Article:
On 29 June, the Church all over the world celebrated Sts Peter and Paul, two pillars of Christianity who, from the Land of Jesus set off to announce the Gospel and died martyrs. Amongst the various places in the Holy Land linked to the life of St Peter. there is one that is not very well known: the shrine of St Peter in Jaffa. Here, where there was a large community of Jews who believed in Jesus Christ, tradition has it that it was also where various episodes of the apostolate of Peter took place: the resurrection of Tabitha by the Saint (Acts 9,31), his stay as a guest in the house of Simon the tanner, where he had the famous vision of the tablecloth that was lowered from heaven and containing all kinds of animals, both clean and unclean (Acts 10,15). From there Peter, summoned by the centurion Cornelius, went to Caesarea where he welcomed the first pagans into the Church (Acts 10).
In Jaffa, in the shrine guarded by the Franciscans, the feast day of St Peter was celebrated with great joy on Saturday 26 June with a solemn mass, presided by the Vicar of the Custody of the Holy Land, Fr. Dobromir Jasztal.
“For pastoral reasons we always move the pontifical mass of the feast day of St Peter to the Saturday closest to 29 June, to allow the participation of our communities,” said Fr. Eduardo Sanchez Vélez, superior of the convent. On the occasion of this celebration, the church of St Peter was crowded with worshippers belonging to all the communities: the Hebrew-speaking community, and the Polish, Hispanic, Filipino, Indian and African communities. “It is a special feast day for us: two thousand years ago St Peter was here. On 29 June, the day of Sts Peter and Paul, we also celebrate a mass here in the church, which is attended by the Arab parishioners of the church of St Anthony,” the superior of the convent continued.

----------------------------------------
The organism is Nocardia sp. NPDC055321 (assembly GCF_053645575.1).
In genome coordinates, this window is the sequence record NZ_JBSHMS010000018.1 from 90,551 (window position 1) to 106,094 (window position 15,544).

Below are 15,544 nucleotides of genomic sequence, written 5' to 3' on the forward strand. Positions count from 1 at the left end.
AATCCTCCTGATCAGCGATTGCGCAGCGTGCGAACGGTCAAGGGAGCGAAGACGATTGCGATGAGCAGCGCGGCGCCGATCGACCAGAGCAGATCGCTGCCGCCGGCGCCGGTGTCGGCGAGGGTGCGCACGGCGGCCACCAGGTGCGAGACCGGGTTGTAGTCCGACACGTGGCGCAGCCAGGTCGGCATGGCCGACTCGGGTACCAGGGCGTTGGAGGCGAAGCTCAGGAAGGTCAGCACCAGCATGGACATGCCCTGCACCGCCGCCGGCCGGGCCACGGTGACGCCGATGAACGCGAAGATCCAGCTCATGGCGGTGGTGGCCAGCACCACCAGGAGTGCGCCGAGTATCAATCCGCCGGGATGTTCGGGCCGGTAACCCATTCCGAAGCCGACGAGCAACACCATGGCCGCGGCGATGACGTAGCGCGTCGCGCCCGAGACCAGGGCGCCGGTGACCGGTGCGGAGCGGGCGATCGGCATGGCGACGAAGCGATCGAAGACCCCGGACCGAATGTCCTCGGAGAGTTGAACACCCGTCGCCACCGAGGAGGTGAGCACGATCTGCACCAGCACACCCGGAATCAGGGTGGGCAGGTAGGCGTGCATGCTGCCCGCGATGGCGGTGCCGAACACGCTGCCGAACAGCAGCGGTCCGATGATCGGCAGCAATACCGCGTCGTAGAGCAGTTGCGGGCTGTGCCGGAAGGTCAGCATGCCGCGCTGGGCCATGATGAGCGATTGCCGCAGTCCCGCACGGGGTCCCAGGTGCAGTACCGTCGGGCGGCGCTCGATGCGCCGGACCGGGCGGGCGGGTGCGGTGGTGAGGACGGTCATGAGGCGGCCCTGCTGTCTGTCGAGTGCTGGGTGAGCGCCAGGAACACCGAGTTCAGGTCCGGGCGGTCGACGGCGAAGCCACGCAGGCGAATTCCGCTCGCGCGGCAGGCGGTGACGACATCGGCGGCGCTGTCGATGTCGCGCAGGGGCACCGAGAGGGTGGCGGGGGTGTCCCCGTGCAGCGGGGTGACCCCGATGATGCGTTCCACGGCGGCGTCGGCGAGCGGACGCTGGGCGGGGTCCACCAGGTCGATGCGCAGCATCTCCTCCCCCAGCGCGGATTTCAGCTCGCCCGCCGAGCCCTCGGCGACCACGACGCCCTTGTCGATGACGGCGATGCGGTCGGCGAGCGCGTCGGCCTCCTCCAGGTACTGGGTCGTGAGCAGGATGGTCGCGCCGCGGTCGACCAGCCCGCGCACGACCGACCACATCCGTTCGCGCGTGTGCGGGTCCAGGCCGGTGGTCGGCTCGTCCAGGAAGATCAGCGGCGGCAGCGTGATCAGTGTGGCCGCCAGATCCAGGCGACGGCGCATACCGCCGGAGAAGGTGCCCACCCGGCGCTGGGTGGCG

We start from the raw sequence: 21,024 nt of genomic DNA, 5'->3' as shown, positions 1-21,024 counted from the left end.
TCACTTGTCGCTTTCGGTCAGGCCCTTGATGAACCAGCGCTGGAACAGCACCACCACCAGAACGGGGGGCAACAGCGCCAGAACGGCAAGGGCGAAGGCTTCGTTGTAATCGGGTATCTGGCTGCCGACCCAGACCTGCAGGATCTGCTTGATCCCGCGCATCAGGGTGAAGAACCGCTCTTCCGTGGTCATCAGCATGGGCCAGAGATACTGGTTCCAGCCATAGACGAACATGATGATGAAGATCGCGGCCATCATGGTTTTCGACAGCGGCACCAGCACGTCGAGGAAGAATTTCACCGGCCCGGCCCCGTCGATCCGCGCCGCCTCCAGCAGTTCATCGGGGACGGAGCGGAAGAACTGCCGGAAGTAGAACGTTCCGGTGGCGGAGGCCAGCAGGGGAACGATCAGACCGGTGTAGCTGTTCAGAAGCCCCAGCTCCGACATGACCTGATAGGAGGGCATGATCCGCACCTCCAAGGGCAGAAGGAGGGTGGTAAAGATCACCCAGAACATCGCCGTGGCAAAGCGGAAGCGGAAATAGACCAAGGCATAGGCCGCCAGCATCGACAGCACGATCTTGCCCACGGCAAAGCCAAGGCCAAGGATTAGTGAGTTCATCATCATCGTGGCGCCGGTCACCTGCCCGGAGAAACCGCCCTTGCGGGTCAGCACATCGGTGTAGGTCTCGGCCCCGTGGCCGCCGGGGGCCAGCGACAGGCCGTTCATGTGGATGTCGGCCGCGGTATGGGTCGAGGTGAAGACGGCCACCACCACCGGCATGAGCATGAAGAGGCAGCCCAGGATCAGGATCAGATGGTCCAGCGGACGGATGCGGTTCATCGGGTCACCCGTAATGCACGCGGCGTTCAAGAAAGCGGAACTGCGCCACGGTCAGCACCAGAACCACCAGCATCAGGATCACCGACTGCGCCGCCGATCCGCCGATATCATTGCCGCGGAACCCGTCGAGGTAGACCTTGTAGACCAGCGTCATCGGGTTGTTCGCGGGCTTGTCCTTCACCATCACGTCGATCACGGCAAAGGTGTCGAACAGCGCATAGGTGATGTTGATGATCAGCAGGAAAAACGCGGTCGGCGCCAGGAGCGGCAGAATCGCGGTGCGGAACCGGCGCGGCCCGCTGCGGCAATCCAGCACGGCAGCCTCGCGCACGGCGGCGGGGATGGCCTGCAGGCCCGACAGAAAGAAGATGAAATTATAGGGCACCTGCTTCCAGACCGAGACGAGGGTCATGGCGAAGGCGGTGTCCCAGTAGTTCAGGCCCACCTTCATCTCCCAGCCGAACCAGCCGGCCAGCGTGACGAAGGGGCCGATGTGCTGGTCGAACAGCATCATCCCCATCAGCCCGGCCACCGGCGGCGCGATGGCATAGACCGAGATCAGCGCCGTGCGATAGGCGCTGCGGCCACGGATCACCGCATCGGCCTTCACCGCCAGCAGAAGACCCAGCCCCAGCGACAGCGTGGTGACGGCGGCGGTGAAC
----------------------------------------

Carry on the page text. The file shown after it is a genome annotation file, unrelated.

Seven priests of different nationalities live in the convent of St Peter today and are engaged in the pastoral care of the Christian communities of different languages in Jaffa and the surrounding area. The Franciscan convent, which today looks on to the port of Jaffa, has a long history which began in 1252, when the Friars Minor settled in Jaffa in a convent with a grandiose church, built by Louis IX of France, during the Seventh Crusade. This is why a statue of the king still stands today at the entrance to the convent.
“The convent is in the old city of Jaffa, remembering the Biblical episodes of the Acts of the Apostles which took place here,” explained Fr. Eduardo. “The church itself, however, was not built exactly on the remains of the house of Simon the tanner which stands on a plot of land belonging to an Armenian family. For two hundred years, this family has guarded the memory of that place, where today there is a mosque called ‘Mar Boutros’, which in Arabic means “St Peter”.
The only excavations carried out partially around the church and the convent have revealed only cannon shells from the Turkish period. However, official documents relate how in 1267 the Franciscans were expelled from the convent and how they did not have a permanent base in Jaffa until 1520. In 1654 they built a house to welcome pilgrims and in 1830 the convent was rebuilt. Between 1888 and 1894, Spain finalized the building of a new convent and a new church and since then the old one has been used only for pilgrims.
Scenes from the life of St Peter, the prince of the apostles, can still be seen today on the stained-glass windows at the end of the church, above the choir.